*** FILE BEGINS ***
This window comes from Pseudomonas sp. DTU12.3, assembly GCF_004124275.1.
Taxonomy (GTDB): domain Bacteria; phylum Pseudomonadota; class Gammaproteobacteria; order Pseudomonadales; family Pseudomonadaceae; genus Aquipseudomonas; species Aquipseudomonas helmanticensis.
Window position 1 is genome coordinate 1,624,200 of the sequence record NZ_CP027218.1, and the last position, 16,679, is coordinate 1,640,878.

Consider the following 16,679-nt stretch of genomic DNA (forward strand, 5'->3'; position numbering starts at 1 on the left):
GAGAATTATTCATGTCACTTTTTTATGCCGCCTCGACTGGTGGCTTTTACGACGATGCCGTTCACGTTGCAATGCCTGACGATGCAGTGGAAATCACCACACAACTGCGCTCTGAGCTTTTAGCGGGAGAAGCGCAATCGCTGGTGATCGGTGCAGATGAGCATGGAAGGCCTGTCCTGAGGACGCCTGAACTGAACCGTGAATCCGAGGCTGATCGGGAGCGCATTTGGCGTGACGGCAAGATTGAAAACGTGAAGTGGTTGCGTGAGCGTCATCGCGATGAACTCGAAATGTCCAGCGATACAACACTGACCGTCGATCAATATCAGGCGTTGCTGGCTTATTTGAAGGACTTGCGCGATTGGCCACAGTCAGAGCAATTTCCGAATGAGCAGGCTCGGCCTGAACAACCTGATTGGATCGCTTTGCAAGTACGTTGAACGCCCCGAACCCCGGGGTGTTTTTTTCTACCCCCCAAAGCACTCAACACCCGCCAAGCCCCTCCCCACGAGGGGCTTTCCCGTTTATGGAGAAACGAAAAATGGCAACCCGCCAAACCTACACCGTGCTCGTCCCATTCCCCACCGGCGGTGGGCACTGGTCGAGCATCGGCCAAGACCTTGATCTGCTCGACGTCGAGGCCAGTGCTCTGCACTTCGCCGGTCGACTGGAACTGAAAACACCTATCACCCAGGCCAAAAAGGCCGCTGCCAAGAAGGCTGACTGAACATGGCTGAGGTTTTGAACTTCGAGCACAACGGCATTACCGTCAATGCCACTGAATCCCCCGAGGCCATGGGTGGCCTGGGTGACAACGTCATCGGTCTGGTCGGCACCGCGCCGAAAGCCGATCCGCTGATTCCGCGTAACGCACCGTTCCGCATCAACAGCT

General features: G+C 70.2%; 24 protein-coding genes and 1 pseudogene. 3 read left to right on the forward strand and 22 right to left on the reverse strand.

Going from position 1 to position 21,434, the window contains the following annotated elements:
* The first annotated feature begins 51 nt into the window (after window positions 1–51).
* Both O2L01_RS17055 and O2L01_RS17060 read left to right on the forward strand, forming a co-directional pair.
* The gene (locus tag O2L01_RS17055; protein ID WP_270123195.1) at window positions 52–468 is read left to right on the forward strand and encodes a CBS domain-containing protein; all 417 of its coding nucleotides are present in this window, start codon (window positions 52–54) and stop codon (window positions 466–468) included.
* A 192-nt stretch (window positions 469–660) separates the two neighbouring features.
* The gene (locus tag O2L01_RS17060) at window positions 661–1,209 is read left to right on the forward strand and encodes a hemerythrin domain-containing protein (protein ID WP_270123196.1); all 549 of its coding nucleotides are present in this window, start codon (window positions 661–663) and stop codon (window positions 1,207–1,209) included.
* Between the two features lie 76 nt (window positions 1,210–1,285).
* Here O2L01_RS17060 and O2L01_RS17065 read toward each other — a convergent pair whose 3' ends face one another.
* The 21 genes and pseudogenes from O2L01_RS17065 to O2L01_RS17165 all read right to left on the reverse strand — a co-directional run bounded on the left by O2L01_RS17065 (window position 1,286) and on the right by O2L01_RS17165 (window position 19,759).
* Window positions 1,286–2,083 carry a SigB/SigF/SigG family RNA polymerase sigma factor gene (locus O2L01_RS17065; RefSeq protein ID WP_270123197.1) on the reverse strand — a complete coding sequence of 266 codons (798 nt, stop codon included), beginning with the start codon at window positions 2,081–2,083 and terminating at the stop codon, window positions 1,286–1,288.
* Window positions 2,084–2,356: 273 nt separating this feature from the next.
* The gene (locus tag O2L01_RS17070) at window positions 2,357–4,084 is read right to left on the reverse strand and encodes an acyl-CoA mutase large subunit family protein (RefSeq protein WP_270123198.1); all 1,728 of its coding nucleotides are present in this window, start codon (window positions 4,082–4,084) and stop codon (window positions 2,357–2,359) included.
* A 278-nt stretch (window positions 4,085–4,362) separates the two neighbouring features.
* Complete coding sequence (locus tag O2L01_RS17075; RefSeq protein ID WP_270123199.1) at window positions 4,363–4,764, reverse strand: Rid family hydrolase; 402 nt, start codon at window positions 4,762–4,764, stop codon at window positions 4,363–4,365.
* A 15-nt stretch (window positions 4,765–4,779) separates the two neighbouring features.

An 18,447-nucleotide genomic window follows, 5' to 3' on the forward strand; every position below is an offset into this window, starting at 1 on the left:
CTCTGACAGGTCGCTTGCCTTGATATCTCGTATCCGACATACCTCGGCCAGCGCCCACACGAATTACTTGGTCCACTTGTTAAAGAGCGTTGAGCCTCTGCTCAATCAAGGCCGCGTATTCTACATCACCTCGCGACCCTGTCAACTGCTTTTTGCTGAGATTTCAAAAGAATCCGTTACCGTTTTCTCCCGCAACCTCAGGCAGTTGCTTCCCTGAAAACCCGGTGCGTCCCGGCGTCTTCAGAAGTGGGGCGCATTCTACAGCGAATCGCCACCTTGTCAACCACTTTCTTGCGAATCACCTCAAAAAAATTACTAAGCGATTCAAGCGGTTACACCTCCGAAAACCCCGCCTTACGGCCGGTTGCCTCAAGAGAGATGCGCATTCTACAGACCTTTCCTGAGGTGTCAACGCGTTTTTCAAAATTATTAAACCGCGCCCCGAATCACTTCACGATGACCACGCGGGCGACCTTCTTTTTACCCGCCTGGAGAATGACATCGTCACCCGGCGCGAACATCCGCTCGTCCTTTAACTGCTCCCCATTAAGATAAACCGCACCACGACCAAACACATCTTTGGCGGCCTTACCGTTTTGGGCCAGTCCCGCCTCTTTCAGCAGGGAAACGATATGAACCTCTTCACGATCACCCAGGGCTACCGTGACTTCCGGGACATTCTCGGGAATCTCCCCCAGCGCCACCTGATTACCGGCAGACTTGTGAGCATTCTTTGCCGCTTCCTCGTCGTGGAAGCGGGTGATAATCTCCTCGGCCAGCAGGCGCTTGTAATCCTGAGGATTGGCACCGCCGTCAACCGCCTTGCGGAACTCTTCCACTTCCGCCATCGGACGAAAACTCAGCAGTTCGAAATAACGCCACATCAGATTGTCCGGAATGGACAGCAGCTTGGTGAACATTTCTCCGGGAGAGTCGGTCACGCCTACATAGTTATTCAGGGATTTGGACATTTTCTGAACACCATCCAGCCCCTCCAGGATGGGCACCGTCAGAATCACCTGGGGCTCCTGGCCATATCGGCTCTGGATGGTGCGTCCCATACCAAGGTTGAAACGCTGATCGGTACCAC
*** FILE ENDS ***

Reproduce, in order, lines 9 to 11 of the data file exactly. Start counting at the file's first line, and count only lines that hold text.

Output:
* Both O2L01_RS17055 and O2L01_RS17060 read left to right on the forward strand, forming a co-directional pair.
* The gene (locus tag O2L01_RS17055; protein ID WP_270123195.1) at window positions 52–468 is read left to right on the forward strand and encodes a CBS domain-containing protein; all 417 of its coding nucleotides are present in this window, start codon (window positions 52–54) and stop codon (window positions 466–468) included.
* A 192-nt stretch (window positions 469–660) separates the two neighbouring features.